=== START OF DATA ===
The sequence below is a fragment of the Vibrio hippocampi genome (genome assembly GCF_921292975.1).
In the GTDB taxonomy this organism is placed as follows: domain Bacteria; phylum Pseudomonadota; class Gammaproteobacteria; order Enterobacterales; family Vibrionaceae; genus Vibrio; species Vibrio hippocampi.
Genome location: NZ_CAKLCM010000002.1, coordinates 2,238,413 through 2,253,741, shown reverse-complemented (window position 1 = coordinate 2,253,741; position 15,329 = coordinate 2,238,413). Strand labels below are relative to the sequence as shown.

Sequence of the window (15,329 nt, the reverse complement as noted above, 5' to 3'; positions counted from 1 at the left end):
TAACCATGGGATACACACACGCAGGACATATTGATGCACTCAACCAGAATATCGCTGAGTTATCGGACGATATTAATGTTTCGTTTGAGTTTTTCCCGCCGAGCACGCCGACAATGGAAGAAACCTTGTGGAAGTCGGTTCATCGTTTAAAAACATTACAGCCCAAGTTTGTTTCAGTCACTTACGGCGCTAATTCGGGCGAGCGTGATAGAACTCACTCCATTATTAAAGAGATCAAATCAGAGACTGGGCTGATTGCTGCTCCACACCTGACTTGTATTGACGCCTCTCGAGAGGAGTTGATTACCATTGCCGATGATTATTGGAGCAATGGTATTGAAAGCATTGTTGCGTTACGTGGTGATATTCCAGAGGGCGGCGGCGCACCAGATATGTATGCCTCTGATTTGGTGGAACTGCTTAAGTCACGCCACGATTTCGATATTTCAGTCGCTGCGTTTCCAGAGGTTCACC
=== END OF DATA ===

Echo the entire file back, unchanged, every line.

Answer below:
The sequence below is a fragment of the Vibrio hippocampi genome (genome assembly GCF_921292975.1).
In the GTDB taxonomy this organism is placed as follows: domain Bacteria; phylum Pseudomonadota; class Gammaproteobacteria; order Enterobacterales; family Vibrionaceae; genus Vibrio; species Vibrio hippocampi.
Genome location: NZ_CAKLCM010000002.1, coordinates 2,238,413 through 2,253,741, shown reverse-complemented (window position 1 = coordinate 2,253,741; position 15,329 = coordinate 2,238,413). Strand labels below are relative to the sequence as shown.

Sequence of the window (15,329 nt, the reverse complement as noted above, 5' to 3'; positions counted from 1 at the left end):
TAACCATGGGATACACACACGCAGGACATATTGATGCACTCAACCAGAATATCGCTGAGTTATCGGACGATATTAATGTTTCGTTTGAGTTTTTCCCGCCGAGCACGCCGACAATGGAAGAAACCTTGTGGAAGTCGGTTCATCGTTTAAAAACATTACAGCCCAAGTTTGTTTCAGTCACTTACGGCGCTAATTCGGGCGAGCGTGATAGAACTCACTCCATTATTAAAGAGATCAAATCAGAGACTGGGCTGATTGCTGCTCCACACCTGACTTGTATTGACGCCTCTCGAGAGGAGTTGATTACCATTGCCGATGATTATTGGAGCAATGGTATTGAAAGCATTGTTGCGTTACGTGGTGATATTCCAGAGGGCGGCGGCGCACCAGATATGTATGCCTCTGATTTGGTGGAACTGCTTAAGTCACGCCACGATTTCGATATTTCAGTCGCTGCGTTTCCAGAGGTTCACC